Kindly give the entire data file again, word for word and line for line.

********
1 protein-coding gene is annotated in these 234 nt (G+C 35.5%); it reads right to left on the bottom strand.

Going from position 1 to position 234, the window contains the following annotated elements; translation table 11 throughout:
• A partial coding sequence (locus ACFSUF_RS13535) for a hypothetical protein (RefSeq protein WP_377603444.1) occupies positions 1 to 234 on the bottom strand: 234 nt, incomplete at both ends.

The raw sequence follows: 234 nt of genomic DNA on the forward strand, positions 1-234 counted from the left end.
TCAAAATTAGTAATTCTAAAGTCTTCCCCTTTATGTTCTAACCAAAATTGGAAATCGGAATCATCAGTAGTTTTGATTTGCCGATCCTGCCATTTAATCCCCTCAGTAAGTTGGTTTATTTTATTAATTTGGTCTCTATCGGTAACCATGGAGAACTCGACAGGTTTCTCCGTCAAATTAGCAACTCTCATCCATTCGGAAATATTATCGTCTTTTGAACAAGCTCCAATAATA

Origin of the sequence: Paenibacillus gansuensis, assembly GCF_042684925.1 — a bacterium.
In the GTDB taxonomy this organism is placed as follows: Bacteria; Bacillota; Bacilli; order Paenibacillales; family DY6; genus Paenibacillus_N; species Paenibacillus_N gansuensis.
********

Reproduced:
1 protein-coding gene is annotated in these 234 nt (G+C 35.5%); it reads right to left on the bottom strand.

Going from position 1 to position 234, the window contains the following annotated elements; translation table 11 throughout:
• A partial coding sequence (locus ACFSUF_RS13535) for a hypothetical protein (RefSeq protein WP_377603444.1) occupies positions 1 to 234 on the bottom strand: 234 nt, incomplete at both ends.

The raw sequence follows: 234 nt of genomic DNA on the forward strand, positions 1-234 counted from the left end.
TCAAAATTAGTAATTCTAAAGTCTTCCCCTTTATGTTCTAACCAAAATTGGAAATCGGAATCATCAGTAGTTTTGATTTGCCGATCCTGCCATTTAATCCCCTCAGTAAGTTGGTTTATTTTATTAATTTGGTCTCTATCGGTAACCATGGAGAACTCGACAGGTTTCTCCGTCAAATTAGCAACTCTCATCCATTCGGAAATATTATCGTCTTTTGAACAAGCTCCAATAATA

Origin of the sequence: Paenibacillus gansuensis, assembly GCF_042684925.1 — a bacterium.
In the GTDB taxonomy this organism is placed as follows: Bacteria; Bacillota; Bacilli; order Paenibacillales; family DY6; genus Paenibacillus_N; species Paenibacillus_N gansuensis.